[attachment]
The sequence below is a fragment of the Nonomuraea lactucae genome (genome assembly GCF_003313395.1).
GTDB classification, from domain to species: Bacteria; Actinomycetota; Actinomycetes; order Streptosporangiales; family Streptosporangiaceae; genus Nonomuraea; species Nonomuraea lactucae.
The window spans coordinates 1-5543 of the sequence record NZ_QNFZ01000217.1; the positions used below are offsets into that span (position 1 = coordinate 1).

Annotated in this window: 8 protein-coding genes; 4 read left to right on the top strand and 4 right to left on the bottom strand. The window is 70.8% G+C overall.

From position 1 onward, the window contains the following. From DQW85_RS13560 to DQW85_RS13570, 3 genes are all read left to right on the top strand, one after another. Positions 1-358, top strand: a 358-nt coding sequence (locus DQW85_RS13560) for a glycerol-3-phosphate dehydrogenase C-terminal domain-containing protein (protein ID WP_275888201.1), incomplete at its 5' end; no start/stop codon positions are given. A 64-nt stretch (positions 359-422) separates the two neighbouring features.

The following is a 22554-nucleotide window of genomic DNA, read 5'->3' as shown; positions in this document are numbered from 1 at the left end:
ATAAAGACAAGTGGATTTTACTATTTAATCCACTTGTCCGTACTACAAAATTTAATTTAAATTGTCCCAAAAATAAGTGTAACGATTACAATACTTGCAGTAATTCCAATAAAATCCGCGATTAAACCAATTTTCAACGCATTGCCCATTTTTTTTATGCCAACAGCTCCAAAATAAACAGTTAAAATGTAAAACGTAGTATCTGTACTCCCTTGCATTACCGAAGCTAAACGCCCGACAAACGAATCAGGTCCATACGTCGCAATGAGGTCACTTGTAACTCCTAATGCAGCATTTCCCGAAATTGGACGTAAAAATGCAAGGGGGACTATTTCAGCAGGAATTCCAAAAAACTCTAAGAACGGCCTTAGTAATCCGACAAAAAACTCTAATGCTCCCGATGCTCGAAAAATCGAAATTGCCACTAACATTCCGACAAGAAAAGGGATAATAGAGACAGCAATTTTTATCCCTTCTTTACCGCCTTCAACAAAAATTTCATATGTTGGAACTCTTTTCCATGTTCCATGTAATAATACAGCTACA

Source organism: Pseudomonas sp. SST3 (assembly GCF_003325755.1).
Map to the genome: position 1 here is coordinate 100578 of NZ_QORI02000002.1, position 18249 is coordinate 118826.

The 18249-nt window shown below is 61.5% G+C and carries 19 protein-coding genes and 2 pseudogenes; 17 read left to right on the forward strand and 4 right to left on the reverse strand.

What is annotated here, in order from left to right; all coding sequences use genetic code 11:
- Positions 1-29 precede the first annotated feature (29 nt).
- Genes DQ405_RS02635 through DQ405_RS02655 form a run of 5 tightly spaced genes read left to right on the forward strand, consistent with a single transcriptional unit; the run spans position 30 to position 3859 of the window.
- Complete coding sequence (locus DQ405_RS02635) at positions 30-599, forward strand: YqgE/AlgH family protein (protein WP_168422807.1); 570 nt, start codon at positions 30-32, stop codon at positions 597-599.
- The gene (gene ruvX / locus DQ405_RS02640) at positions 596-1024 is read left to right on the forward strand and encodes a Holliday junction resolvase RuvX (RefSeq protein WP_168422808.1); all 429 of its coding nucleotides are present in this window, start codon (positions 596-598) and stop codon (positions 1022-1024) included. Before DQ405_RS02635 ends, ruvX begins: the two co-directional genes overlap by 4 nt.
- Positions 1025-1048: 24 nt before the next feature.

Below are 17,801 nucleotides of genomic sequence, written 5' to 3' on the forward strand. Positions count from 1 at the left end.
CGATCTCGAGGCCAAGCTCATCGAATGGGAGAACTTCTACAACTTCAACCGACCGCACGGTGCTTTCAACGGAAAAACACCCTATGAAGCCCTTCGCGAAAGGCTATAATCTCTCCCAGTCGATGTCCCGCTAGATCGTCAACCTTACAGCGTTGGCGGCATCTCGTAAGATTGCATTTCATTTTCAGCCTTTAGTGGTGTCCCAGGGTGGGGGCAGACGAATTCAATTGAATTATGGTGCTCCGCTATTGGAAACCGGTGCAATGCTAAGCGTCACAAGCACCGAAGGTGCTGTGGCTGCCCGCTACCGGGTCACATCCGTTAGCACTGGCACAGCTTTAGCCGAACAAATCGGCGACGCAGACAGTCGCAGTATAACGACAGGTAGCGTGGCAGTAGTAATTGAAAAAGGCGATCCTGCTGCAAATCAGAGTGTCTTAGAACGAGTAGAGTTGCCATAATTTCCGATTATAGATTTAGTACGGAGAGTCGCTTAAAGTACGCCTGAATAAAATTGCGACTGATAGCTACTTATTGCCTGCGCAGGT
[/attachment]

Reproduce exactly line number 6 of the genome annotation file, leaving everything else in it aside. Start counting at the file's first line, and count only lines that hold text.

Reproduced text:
The following is a 22554-nucleotide window of genomic DNA, read 5'->3' as shown; positions in this document are numbered from 1 at the left end: